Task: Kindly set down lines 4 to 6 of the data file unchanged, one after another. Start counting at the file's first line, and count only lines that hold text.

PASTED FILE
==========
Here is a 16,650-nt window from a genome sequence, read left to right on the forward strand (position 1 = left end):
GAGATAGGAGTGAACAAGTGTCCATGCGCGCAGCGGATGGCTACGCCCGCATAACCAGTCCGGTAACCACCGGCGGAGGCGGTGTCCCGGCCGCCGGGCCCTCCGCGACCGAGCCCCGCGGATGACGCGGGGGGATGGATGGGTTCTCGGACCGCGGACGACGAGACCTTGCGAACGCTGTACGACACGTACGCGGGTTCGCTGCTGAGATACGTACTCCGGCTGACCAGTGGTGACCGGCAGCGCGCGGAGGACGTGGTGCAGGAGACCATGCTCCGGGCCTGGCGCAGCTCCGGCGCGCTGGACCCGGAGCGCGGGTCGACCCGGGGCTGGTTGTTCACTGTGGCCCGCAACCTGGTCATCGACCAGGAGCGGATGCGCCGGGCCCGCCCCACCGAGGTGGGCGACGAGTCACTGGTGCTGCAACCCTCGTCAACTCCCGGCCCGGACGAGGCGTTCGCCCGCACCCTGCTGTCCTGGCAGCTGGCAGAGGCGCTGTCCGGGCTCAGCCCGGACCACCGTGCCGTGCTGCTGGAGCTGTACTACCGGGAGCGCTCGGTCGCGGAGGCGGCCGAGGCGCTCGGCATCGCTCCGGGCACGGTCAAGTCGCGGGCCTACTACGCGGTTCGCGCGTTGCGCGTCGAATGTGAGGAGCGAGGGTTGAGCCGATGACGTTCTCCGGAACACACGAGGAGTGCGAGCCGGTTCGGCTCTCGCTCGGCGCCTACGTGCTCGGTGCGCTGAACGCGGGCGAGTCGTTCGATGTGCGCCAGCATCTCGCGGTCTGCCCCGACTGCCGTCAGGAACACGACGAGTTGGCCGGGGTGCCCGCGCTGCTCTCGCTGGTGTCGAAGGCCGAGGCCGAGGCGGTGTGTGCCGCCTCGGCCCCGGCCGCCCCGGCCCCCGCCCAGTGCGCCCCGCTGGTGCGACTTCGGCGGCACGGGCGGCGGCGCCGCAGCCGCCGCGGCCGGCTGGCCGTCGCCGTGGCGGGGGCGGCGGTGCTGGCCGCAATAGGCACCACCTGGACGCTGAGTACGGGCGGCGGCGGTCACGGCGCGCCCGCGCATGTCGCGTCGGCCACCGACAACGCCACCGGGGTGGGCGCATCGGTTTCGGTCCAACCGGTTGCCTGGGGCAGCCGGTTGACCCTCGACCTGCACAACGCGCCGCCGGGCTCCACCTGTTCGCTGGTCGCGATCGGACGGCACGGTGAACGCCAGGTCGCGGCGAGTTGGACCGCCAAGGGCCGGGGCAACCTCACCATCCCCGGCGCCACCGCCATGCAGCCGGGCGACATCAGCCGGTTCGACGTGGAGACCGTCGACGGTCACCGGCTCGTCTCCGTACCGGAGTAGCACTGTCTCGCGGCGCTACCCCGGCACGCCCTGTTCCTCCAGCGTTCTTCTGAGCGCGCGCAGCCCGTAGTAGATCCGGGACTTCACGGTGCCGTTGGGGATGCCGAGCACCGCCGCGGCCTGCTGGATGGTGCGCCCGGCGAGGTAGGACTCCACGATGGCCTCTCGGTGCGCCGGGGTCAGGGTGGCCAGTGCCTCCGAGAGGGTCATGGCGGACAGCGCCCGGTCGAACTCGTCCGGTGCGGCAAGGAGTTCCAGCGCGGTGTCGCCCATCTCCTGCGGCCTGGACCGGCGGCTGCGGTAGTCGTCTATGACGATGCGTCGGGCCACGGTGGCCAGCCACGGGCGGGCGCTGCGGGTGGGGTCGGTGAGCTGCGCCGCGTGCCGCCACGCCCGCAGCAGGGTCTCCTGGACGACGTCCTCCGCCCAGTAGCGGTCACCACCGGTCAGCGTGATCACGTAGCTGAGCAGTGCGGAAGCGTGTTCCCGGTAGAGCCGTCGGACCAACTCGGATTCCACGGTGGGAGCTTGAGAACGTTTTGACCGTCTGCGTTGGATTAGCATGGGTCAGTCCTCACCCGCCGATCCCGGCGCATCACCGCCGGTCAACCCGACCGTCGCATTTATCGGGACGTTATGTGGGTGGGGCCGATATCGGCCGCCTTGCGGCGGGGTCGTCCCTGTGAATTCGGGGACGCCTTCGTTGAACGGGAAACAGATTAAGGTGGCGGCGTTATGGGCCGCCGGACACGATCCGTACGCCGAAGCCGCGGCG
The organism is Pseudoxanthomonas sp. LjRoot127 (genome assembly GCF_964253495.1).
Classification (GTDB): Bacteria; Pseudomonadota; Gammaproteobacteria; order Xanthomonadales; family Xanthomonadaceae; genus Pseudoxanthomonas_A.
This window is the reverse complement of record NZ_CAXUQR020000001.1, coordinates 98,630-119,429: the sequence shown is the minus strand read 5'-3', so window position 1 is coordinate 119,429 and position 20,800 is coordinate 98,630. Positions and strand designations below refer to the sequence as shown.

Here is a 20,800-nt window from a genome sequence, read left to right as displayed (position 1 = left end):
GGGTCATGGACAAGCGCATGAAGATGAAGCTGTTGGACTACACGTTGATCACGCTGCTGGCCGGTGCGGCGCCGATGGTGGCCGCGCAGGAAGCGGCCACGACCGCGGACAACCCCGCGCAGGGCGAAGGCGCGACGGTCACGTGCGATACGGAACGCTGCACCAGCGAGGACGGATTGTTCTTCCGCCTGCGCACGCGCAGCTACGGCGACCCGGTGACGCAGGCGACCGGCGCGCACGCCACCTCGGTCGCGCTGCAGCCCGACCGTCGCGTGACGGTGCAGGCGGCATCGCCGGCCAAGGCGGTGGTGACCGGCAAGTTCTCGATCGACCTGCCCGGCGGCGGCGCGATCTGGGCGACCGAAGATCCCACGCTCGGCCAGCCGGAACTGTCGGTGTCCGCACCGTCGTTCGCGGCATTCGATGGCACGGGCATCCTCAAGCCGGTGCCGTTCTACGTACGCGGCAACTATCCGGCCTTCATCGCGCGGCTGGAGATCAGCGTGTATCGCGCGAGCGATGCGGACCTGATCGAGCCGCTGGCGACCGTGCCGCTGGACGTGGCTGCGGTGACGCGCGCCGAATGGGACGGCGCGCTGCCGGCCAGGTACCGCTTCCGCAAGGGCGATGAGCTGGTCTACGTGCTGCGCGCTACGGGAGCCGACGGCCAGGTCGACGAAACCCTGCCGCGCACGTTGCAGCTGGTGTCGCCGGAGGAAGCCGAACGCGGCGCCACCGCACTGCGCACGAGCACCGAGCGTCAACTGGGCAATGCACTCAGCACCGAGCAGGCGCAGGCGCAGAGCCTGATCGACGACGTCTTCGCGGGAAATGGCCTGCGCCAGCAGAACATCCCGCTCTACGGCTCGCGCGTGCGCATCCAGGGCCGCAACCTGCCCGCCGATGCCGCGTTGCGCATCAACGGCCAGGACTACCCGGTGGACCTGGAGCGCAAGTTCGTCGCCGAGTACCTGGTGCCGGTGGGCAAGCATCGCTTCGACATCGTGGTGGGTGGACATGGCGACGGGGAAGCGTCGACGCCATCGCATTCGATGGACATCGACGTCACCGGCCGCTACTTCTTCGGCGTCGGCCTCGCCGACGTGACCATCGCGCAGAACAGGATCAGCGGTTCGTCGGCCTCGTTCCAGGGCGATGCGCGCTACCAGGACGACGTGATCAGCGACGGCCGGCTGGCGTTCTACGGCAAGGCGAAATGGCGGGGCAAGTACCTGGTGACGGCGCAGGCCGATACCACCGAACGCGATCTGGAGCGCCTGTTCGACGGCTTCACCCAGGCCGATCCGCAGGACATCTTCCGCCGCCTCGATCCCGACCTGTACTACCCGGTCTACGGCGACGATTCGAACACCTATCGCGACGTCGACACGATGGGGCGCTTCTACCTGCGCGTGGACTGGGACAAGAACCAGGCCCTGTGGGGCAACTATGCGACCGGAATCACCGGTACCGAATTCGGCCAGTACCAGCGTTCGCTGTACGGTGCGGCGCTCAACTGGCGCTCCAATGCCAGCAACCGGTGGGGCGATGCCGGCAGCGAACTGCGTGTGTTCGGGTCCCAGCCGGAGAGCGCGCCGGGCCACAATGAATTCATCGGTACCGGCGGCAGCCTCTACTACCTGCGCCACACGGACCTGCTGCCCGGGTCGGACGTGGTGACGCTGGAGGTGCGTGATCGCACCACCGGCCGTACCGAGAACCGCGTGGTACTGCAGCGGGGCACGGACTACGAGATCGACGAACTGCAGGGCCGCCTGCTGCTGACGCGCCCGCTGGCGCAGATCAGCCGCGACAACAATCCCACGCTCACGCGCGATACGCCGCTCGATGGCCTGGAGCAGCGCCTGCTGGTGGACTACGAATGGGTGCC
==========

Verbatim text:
Classification (GTDB): Bacteria; Pseudomonadota; Gammaproteobacteria; order Xanthomonadales; family Xanthomonadaceae; genus Pseudoxanthomonas_A.
This window is the reverse complement of record NZ_CAXUQR020000001.1, coordinates 98,630-119,429: the sequence shown is the minus strand read 5'-3', so window position 1 is coordinate 119,429 and position 20,800 is coordinate 98,630. Positions and strand designations below refer to the sequence as shown.

Here is a 20,800-nt window from a genome sequence, read left to right as displayed (position 1 = left end):